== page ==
Government goes back to the drawing board on open-access network policy

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  • Government has abandoned its requirements for the licensing of wholesale open-access network.
  • The policy has long been a key part of the strategy to transform the telecommunications industry.
  • The wholesale open-access network was aimed at addressing the rural coverage gap and increasing competition among players in the telecommunications sector.


Government has abandoned its requirements for the licensing of wholesale open-access network (WOAN), a policy created with the aim of improving access to broadband connectivity.

The policy – which was intended to improve competition in the country's mobile market – has long been a key part of the strategy to transform the telecommunications industry. It has also been a bone of contention in Telkom's lawsuit against the Independent Communications Regulator of South Africa.

The open-access network model was proposed as part of the National Integrated ICT Policy White Paper, published in 2016 under the former minister of telecommunications, Siyabonga Cwele.

But Cabinet revealed on Thursday that it had approved an amendment of the policy on high-demand spectrum, as well as the policy direction on the licensing of the WOAN, which had been a contentious point in the auction of high-demand spectrum.

Icasa had, in 2021, temporarily halted the WOAN licensing timetable in order to prioritise the auction of high-demand spectrum.  

New policy direction

According to the new resolution, "the proposed amendments remove the requirements to licence the WOAN". A new policy direction on the licensing of the WOAN will be published for public comment.

Legislators have expressed support for the licensing of high-demand spectrum, which saw Rain and Telkom achieving success in the first round of the auction.  

Telkom, which lodged a legal review against the Icasa-led auction process, is arguing in its court challenge that the regulator overlooked that the WOAN and the International Mobile Telecommunications spectrum (IMT) licensing processes are interlinked.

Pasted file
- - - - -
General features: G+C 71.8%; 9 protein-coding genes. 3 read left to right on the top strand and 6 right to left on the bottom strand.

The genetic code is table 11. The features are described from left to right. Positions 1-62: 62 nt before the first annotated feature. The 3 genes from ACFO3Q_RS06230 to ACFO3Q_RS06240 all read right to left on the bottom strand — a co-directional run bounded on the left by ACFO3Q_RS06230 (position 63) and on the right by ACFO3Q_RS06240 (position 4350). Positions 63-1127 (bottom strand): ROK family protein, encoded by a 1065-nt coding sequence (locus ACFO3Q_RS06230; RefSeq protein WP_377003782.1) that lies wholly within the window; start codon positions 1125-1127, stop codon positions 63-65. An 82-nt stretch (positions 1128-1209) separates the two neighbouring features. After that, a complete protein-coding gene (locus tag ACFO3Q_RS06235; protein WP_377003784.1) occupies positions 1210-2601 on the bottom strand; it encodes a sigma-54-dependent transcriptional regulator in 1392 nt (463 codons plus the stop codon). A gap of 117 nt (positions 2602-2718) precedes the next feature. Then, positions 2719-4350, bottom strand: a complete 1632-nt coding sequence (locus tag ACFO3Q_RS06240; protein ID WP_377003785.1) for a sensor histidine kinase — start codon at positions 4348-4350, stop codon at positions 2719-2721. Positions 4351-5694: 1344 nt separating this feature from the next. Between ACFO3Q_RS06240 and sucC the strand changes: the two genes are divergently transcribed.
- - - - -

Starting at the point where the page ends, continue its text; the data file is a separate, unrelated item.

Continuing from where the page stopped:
READ | Could the WOAN debacle once again derail the much anticipated spectrum auction?

The latest Cabinet decision came after the Minister Communications and Digital Technologies, Khumbudzo Ntshavheni, who is one of the respondents in the Telkom case against Icasa, stated in her affidavit that she intends to amend the 2019 Policy Directive concerning the WOAN.

The minister said circumstances have changed in the years since the Council for Scientific and Industrial Research (CSIR) first recommended the amount of spectrum a WOAN would need to be viable. The CSIR undertook a study to determine the amount of spectrum needed for a WOAN to meet national objectives and targets for broadband delivery, as set out in the 2013 National Broadband Policy.

Loyiso Tyira, managing director of ICT SMME Chamber - the organisation that represents the interests of small businesses in the sector, and which is one of the organisations that opposed Icasa's move to halt the licensing of WOAN - said the decision to finally replace the policy was to be expected.

He believes that the delay in the spectrum auction was a "calculated move to kill the WOAN" - a critical policy which was part of the agenda to drive transformation in the telecommunications sector.

"The government has abandoned the transformation agenda," he said.

The wholesale open-access network was, among other things, aimed at addressing the rural coverage gap and increasing competition among players in the telecommunications sector.

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